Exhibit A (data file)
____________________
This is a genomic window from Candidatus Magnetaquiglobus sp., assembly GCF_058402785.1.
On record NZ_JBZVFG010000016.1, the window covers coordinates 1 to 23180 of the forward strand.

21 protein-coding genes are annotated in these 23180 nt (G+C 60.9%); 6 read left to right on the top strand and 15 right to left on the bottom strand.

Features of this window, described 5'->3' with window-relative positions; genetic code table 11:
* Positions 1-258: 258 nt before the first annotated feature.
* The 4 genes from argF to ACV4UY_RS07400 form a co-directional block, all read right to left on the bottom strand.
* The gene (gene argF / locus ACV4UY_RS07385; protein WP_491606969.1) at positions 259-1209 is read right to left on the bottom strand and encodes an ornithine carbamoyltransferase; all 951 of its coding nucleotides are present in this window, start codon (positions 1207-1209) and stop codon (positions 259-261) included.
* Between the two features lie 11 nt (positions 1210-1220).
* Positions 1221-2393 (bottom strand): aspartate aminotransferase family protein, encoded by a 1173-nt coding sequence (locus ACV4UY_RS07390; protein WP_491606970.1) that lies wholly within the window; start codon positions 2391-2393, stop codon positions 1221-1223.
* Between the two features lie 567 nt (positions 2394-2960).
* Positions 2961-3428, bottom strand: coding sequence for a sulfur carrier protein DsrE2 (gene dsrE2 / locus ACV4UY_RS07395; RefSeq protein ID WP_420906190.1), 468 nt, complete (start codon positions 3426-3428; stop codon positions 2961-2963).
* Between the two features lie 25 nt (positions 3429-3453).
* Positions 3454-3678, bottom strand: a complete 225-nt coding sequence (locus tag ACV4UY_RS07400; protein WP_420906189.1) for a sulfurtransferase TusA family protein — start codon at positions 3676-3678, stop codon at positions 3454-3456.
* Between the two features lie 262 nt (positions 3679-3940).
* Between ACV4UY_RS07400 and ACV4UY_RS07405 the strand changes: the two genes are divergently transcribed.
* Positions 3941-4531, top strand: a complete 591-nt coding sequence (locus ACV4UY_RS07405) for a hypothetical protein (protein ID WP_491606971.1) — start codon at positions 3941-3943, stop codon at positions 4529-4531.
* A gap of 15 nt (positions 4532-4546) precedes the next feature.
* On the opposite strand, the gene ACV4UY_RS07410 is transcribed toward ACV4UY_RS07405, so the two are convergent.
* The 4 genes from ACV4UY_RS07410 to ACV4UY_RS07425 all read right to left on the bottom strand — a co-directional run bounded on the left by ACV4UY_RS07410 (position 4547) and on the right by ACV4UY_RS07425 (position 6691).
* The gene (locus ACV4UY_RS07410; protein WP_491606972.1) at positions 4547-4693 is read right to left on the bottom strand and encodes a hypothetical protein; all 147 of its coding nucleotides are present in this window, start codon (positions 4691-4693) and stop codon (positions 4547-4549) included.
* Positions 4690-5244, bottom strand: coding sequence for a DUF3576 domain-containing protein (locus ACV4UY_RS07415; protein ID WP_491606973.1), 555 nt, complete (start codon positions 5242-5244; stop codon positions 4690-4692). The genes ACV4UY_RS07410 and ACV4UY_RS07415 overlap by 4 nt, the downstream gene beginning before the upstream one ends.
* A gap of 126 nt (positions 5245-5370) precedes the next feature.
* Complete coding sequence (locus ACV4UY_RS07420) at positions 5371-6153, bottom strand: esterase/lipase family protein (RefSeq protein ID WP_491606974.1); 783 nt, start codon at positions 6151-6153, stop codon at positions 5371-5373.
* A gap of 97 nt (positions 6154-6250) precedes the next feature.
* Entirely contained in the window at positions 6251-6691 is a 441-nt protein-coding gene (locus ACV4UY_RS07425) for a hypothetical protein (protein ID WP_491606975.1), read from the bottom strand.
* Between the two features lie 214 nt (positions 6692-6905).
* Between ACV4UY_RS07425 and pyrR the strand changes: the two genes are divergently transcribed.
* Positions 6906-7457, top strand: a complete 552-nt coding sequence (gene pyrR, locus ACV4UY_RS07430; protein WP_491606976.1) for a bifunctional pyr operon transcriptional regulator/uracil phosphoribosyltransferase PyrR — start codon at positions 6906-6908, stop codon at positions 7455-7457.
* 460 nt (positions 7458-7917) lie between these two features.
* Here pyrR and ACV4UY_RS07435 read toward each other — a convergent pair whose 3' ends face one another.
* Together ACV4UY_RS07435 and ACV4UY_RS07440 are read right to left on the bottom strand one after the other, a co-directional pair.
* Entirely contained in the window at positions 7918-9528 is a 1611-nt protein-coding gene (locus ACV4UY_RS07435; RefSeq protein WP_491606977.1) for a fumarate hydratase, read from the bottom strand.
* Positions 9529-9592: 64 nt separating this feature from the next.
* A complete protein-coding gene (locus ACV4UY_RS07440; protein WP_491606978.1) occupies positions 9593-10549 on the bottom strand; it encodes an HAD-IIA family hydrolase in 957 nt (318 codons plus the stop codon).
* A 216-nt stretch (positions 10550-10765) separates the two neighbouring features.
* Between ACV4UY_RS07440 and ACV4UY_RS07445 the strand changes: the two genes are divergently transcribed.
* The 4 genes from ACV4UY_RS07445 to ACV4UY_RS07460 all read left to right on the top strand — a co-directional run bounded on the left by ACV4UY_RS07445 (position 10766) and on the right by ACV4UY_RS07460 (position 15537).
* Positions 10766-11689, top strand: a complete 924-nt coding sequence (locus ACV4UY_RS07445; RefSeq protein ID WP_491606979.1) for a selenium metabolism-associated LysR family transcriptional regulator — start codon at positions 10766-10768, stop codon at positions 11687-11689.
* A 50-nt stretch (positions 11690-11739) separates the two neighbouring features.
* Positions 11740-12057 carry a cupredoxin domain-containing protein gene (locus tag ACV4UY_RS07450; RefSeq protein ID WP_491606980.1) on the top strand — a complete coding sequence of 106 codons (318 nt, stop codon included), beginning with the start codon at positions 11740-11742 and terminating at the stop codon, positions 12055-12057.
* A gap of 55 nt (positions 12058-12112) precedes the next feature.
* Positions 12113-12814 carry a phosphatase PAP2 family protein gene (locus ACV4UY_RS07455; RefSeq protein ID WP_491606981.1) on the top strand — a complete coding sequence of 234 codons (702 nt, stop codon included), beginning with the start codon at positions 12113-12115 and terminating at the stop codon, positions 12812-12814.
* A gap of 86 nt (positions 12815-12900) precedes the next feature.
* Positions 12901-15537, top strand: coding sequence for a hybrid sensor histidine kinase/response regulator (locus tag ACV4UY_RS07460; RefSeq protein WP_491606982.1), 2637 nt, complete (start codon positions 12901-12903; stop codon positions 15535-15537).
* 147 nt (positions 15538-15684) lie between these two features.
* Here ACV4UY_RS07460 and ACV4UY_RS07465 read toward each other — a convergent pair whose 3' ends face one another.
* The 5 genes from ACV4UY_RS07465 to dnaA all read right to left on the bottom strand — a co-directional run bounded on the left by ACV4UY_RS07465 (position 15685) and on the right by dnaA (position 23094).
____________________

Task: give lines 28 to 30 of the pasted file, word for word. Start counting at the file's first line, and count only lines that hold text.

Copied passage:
* Positions 6906-7457, top strand: a complete 552-nt coding sequence (gene pyrR, locus ACV4UY_RS07430; protein WP_491606976.1) for a bifunctional pyr operon transcriptional regulator/uracil phosphoribosyltransferase PyrR — start codon at positions 6906-6908, stop codon at positions 7455-7457.
* 460 nt (positions 7458-7917) lie between these two features.
* Here pyrR and ACV4UY_RS07435 read toward each other — a convergent pair whose 3' ends face one another.